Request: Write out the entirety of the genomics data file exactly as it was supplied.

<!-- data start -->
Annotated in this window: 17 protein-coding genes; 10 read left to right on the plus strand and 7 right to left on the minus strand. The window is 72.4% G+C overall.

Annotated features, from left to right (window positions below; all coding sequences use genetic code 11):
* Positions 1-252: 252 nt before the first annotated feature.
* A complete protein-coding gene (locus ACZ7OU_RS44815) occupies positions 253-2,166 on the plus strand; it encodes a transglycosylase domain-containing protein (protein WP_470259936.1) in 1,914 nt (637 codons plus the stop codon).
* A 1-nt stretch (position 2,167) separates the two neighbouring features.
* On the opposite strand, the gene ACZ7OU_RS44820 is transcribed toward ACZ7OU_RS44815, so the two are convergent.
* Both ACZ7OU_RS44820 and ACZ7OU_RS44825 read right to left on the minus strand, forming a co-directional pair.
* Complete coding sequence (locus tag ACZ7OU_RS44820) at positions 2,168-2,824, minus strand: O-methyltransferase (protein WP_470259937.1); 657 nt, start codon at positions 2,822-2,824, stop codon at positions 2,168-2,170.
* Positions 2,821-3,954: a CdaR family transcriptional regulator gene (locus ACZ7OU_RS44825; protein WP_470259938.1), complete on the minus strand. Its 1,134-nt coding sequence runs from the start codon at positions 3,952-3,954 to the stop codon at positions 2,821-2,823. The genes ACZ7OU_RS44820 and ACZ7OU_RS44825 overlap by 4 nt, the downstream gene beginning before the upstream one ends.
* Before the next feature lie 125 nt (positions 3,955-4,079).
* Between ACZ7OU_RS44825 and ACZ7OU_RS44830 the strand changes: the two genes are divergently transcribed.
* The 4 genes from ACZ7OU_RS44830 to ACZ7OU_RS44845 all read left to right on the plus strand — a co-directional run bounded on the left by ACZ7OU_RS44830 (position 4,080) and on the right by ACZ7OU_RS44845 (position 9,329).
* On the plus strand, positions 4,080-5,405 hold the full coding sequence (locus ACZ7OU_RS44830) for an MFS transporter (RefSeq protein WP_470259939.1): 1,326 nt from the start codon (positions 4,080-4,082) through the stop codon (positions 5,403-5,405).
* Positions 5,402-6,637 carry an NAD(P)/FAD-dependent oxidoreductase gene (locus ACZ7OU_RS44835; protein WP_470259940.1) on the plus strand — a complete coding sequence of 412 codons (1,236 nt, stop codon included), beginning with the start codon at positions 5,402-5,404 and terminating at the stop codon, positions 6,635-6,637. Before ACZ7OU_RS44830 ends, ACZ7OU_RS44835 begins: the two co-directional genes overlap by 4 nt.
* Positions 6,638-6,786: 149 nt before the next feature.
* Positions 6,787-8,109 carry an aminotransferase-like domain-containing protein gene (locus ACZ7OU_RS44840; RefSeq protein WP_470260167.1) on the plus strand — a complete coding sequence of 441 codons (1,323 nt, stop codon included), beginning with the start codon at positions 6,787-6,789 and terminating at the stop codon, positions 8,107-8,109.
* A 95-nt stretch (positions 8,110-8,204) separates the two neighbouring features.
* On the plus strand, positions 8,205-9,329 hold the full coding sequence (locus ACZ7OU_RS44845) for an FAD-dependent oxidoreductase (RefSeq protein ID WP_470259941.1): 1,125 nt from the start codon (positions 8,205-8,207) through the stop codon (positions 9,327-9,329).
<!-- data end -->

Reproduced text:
Annotated in this window: 17 protein-coding genes; 10 read left to right on the plus strand and 7 right to left on the minus strand. The window is 72.4% G+C overall.

Annotated features, from left to right (window positions below; all coding sequences use genetic code 11):
* Positions 1-252: 252 nt before the first annotated feature.
* A complete protein-coding gene (locus ACZ7OU_RS44815) occupies positions 253-2,166 on the plus strand; it encodes a transglycosylase domain-containing protein (protein WP_470259936.1) in 1,914 nt (637 codons plus the stop codon).
* A 1-nt stretch (position 2,167) separates the two neighbouring features.
* On the opposite strand, the gene ACZ7OU_RS44820 is transcribed toward ACZ7OU_RS44815, so the two are convergent.
* Both ACZ7OU_RS44820 and ACZ7OU_RS44825 read right to left on the minus strand, forming a co-directional pair.
* Complete coding sequence (locus tag ACZ7OU_RS44820) at positions 2,168-2,824, minus strand: O-methyltransferase (protein WP_470259937.1); 657 nt, start codon at positions 2,822-2,824, stop codon at positions 2,168-2,170.
* Positions 2,821-3,954: a CdaR family transcriptional regulator gene (locus ACZ7OU_RS44825; protein WP_470259938.1), complete on the minus strand. Its 1,134-nt coding sequence runs from the start codon at positions 3,952-3,954 to the stop codon at positions 2,821-2,823. The genes ACZ7OU_RS44820 and ACZ7OU_RS44825 overlap by 4 nt, the downstream gene beginning before the upstream one ends.
* Before the next feature lie 125 nt (positions 3,955-4,079).
* Between ACZ7OU_RS44825 and ACZ7OU_RS44830 the strand changes: the two genes are divergently transcribed.
* The 4 genes from ACZ7OU_RS44830 to ACZ7OU_RS44845 all read left to right on the plus strand — a co-directional run bounded on the left by ACZ7OU_RS44830 (position 4,080) and on the right by ACZ7OU_RS44845 (position 9,329).
* On the plus strand, positions 4,080-5,405 hold the full coding sequence (locus ACZ7OU_RS44830) for an MFS transporter (RefSeq protein WP_470259939.1): 1,326 nt from the start codon (positions 4,080-4,082) through the stop codon (positions 5,403-5,405).
* Positions 5,402-6,637 carry an NAD(P)/FAD-dependent oxidoreductase gene (locus ACZ7OU_RS44835; protein WP_470259940.1) on the plus strand — a complete coding sequence of 412 codons (1,236 nt, stop codon included), beginning with the start codon at positions 5,402-5,404 and terminating at the stop codon, positions 6,635-6,637. Before ACZ7OU_RS44830 ends, ACZ7OU_RS44835 begins: the two co-directional genes overlap by 4 nt.
* Positions 6,638-6,786: 149 nt before the next feature.
* Positions 6,787-8,109 carry an aminotransferase-like domain-containing protein gene (locus ACZ7OU_RS44840; RefSeq protein WP_470260167.1) on the plus strand — a complete coding sequence of 441 codons (1,323 nt, stop codon included), beginning with the start codon at positions 6,787-6,789 and terminating at the stop codon, positions 8,107-8,109.
* A 95-nt stretch (positions 8,110-8,204) separates the two neighbouring features.
* On the plus strand, positions 8,205-9,329 hold the full coding sequence (locus ACZ7OU_RS44845) for an FAD-dependent oxidoreductase (RefSeq protein ID WP_470259941.1): 1,125 nt from the start codon (positions 8,205-8,207) through the stop codon (positions 9,327-9,329).